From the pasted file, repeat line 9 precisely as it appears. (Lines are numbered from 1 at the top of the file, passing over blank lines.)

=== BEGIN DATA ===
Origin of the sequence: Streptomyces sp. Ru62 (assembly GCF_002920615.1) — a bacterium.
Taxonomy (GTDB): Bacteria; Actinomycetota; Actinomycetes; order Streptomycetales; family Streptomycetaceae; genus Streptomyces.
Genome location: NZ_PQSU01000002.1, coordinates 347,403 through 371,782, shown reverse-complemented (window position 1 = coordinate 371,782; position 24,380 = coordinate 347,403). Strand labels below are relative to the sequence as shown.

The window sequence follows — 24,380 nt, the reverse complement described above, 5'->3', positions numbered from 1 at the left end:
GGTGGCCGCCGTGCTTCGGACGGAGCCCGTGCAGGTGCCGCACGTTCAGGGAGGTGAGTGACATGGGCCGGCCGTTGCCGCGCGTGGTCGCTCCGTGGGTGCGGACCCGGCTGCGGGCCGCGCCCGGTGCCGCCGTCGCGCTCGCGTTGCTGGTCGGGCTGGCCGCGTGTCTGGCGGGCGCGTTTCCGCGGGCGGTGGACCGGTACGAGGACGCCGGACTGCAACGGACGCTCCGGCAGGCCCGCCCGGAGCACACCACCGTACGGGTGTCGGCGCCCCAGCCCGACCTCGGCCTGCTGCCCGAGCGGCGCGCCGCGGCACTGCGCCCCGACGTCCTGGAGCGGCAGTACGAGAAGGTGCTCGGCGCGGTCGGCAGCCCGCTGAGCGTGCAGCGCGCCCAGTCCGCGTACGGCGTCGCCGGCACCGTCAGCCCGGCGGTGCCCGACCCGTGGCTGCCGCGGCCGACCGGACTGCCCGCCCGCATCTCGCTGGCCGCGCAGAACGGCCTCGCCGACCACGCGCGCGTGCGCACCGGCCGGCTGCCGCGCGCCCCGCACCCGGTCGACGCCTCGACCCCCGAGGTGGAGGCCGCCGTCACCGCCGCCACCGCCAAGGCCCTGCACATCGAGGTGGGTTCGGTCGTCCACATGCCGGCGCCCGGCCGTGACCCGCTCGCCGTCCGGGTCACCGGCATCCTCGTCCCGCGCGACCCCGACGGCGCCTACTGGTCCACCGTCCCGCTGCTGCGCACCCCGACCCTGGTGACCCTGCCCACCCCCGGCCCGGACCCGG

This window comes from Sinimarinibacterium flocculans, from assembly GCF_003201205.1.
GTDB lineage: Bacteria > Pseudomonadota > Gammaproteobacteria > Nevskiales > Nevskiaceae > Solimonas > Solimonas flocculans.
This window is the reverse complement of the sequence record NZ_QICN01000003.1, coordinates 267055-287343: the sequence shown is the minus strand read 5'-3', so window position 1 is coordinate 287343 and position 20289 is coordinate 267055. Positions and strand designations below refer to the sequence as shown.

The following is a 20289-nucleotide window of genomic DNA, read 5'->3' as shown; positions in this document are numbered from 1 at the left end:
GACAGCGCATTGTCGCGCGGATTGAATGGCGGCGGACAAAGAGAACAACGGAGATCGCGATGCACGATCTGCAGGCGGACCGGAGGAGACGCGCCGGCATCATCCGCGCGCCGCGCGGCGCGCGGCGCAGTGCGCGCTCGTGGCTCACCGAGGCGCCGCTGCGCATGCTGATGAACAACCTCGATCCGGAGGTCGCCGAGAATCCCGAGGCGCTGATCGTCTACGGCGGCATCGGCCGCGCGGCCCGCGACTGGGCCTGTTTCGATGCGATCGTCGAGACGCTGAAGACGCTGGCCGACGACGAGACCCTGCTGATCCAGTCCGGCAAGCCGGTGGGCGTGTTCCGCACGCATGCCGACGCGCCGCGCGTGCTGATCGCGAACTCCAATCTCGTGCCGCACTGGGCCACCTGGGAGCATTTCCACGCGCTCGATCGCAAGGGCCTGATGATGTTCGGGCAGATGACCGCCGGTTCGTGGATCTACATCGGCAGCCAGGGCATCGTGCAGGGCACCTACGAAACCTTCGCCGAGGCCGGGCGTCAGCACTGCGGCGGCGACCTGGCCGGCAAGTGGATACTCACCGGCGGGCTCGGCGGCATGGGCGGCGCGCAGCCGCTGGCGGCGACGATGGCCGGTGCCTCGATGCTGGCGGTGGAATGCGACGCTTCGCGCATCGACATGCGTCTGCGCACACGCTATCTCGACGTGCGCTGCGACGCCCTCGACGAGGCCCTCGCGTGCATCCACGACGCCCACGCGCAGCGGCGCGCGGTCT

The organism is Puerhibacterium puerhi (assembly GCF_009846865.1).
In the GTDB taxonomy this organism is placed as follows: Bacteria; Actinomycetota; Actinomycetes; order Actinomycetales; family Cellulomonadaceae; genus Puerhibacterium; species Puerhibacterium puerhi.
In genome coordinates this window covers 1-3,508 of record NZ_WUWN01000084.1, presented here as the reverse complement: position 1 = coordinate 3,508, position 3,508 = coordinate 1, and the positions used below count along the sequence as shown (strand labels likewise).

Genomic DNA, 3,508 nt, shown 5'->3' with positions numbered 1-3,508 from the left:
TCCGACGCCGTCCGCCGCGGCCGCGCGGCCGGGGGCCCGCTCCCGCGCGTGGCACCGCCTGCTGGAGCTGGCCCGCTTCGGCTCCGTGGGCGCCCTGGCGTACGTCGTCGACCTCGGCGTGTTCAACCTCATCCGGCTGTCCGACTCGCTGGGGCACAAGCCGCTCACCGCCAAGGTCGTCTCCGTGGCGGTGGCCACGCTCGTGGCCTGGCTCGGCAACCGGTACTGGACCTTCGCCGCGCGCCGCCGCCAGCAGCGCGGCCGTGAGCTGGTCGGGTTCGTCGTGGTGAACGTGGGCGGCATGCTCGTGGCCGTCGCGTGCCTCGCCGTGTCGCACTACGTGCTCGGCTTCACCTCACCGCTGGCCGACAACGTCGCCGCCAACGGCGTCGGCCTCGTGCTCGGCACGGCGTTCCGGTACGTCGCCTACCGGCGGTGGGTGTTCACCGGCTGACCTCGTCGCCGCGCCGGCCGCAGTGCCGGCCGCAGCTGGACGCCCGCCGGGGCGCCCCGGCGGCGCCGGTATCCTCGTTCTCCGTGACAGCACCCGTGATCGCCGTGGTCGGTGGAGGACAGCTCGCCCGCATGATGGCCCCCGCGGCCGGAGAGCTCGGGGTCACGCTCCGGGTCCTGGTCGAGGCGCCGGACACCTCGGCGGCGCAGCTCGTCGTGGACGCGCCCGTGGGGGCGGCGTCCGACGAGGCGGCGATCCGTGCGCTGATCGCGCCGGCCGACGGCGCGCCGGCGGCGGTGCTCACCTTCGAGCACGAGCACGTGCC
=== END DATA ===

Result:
The following is a 20289-nucleotide window of genomic DNA, read 5'->3' as shown; positions in this document are numbered from 1 at the left end: